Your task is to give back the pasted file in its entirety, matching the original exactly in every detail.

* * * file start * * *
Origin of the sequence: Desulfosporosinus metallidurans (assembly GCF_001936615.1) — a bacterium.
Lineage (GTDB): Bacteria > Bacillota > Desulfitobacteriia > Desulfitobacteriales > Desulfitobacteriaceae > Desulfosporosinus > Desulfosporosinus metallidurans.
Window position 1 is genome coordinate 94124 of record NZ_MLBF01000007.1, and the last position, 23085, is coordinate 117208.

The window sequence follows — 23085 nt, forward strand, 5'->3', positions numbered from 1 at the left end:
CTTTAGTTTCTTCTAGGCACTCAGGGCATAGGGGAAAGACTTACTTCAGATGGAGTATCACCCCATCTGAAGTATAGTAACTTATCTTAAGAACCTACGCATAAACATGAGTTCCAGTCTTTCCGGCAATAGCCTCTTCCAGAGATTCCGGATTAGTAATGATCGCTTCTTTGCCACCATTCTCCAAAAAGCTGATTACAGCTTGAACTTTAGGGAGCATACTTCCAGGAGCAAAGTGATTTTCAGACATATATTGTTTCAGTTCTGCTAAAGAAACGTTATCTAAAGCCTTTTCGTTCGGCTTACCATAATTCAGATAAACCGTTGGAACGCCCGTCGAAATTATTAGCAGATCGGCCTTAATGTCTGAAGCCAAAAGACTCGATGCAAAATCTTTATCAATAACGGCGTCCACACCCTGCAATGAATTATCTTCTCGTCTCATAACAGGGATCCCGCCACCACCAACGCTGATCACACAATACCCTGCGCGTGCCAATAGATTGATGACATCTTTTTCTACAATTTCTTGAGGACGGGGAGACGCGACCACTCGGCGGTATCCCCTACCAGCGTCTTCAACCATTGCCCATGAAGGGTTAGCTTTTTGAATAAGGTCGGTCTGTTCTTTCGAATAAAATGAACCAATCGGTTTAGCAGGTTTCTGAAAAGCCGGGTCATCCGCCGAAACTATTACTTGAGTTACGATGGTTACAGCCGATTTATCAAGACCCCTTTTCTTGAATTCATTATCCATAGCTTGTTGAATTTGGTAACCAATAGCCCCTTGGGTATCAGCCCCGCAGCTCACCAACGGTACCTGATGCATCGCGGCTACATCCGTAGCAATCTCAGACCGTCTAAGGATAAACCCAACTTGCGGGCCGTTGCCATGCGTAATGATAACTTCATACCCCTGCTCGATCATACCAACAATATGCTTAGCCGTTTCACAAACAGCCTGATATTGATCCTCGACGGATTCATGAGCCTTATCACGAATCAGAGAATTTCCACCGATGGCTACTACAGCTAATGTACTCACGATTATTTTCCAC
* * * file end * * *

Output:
Origin of the sequence: Desulfosporosinus metallidurans (assembly GCF_001936615.1) — a bacterium.
Lineage (GTDB): Bacteria > Bacillota > Desulfitobacteriia > Desulfitobacteriales > Desulfitobacteriaceae > Desulfosporosinus > Desulfosporosinus metallidurans.
Window position 1 is genome coordinate 94124 of record NZ_MLBF01000007.1, and the last position, 23085, is coordinate 117208.

The window sequence follows — 23085 nt, forward strand, 5'->3', positions numbered from 1 at the left end:
CTTTAGTTTCTTCTAGGCACTCAGGGCATAGGGGAAAGACTTACTTCAGATGGAGTATCACCCCATCTGAAGTATAGTAACTTATCTTAAGAACCTACGCATAAACATGAGTTCCAGTCTTTCCGGCAATAGCCTCTTCCAGAGATTCCGGATTAGTAATGATCGCTTCTTTGCCACCATTCTCCAAAAAGCTGATTACAGCTTGAACTTTAGGGAGCATACTTCCAGGAGCAAAGTGATTTTCAGACATATATTGTTTCAGTTCTGCTAAAGAAACGTTATCTAAAGCCTTTTCGTTCGGCTTACCATAATTCAGATAAACCGTTGGAACGCCCGTCGAAATTATTAGCAGATCGGCCTTAATGTCTGAAGCCAAAAGACTCGATGCAAAATCTTTATCAATAACGGCGTCCACACCCTGCAATGAATTATCTTCTCGTCTCATAACAGGGATCCCGCCACCACCAACGCTGATCACACAATACCCTGCGCGTGCCAATAGATTGATGACATCTTTTTCTACAATTTCTTGAGGACGGGGAGACGCGACCACTCGGCGGTATCCCCTACCAGCGTCTTCAACCATTGCCCATGAAGGGTTAGCTTTTTGAATAAGGTCGGTCTGTTCTTTCGAATAAAATGAACCAATCGGTTTAGCAGGTTTCTGAAAAGCCGGGTCATCCGCCGAAACTATTACTTGAGTTACGATGGTTACAGCCGATTTATCAAGACCCCTTTTCTTGAATTCATTATCCATAGCTTGTTGAATTTGGTAACCAATAGCCCCTTGGGTATCAGCCCCGCAGCTCACCAACGGTACCTGATGCATCGCGGCTACATCCGTAGCAATCTCAGACCGTCTAAGGATAAACCCAACTTGCGGGCCGTTGCCATGCGTAATGATAACTTCATACCCCTGCTCGATCATACCAACAATATGCTTAGCCGTTTCACAAACAGCCTGATATTGATCCTCGACGGATTCATGAGCCTTATCACGAATCAGAGAATTTCCACCGATGGCTACTACAGCTAATGTACTCACGATTATTTTCCAC